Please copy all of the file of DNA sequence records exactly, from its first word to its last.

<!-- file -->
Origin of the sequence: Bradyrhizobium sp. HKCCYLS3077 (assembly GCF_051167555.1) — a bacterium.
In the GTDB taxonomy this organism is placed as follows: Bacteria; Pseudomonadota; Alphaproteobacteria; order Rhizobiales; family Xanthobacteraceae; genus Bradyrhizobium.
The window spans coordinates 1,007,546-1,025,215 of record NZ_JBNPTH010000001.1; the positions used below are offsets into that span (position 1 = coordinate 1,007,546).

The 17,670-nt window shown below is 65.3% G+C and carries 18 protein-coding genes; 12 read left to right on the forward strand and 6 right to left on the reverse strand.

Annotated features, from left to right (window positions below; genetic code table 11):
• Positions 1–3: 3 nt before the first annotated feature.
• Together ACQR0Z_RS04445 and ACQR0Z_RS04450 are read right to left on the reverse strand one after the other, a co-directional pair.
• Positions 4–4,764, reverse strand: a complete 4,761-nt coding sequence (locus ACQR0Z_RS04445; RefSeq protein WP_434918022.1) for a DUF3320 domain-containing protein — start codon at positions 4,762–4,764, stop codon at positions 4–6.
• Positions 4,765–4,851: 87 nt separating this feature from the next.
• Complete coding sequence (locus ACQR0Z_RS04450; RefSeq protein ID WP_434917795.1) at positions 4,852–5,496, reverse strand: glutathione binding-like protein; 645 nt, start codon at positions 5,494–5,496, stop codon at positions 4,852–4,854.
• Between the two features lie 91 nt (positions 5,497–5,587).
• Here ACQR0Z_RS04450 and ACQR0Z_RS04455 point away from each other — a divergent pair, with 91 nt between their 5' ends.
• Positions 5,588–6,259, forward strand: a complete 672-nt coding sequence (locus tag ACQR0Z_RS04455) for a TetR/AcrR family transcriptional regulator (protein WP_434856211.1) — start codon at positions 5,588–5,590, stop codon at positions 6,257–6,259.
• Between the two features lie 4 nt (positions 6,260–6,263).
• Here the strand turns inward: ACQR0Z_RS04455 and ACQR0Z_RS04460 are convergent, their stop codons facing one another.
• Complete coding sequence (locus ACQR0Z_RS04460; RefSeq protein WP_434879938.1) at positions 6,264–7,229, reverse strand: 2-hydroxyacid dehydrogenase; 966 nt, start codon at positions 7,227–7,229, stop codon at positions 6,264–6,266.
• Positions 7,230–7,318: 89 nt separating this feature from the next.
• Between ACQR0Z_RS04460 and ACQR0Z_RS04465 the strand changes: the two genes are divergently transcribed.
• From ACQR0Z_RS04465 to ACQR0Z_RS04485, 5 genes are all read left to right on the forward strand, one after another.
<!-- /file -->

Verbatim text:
Origin of the sequence: Bradyrhizobium sp. HKCCYLS3077 (assembly GCF_051167555.1) — a bacterium.
In the GTDB taxonomy this organism is placed as follows: Bacteria; Pseudomonadota; Alphaproteobacteria; order Rhizobiales; family Xanthobacteraceae; genus Bradyrhizobium.
The window spans coordinates 1,007,546-1,025,215 of record NZ_JBNPTH010000001.1; the positions used below are offsets into that span (position 1 = coordinate 1,007,546).

The 17,670-nt window shown below is 65.3% G+C and carries 18 protein-coding genes; 12 read left to right on the forward strand and 6 right to left on the reverse strand.

Annotated features, from left to right (window positions below; genetic code table 11):
• Positions 1–3: 3 nt before the first annotated feature.
• Together ACQR0Z_RS04445 and ACQR0Z_RS04450 are read right to left on the reverse strand one after the other, a co-directional pair.
• Positions 4–4,764, reverse strand: a complete 4,761-nt coding sequence (locus ACQR0Z_RS04445; RefSeq protein WP_434918022.1) for a DUF3320 domain-containing protein — start codon at positions 4,762–4,764, stop codon at positions 4–6.
• Positions 4,765–4,851: 87 nt separating this feature from the next.
• Complete coding sequence (locus ACQR0Z_RS04450; RefSeq protein ID WP_434917795.1) at positions 4,852–5,496, reverse strand: glutathione binding-like protein; 645 nt, start codon at positions 5,494–5,496, stop codon at positions 4,852–4,854.
• Between the two features lie 91 nt (positions 5,497–5,587).
• Here ACQR0Z_RS04450 and ACQR0Z_RS04455 point away from each other — a divergent pair, with 91 nt between their 5' ends.
• Positions 5,588–6,259, forward strand: a complete 672-nt coding sequence (locus tag ACQR0Z_RS04455) for a TetR/AcrR family transcriptional regulator (protein WP_434856211.1) — start codon at positions 5,588–5,590, stop codon at positions 6,257–6,259.
• Between the two features lie 4 nt (positions 6,260–6,263).
• Here the strand turns inward: ACQR0Z_RS04455 and ACQR0Z_RS04460 are convergent, their stop codons facing one another.
• Complete coding sequence (locus ACQR0Z_RS04460; RefSeq protein WP_434879938.1) at positions 6,264–7,229, reverse strand: 2-hydroxyacid dehydrogenase; 966 nt, start codon at positions 7,227–7,229, stop codon at positions 6,264–6,266.
• Positions 7,230–7,318: 89 nt separating this feature from the next.
• Between ACQR0Z_RS04460 and ACQR0Z_RS04465 the strand changes: the two genes are divergently transcribed.
• From ACQR0Z_RS04465 to ACQR0Z_RS04485, 5 genes are all read left to right on the forward strand, one after another.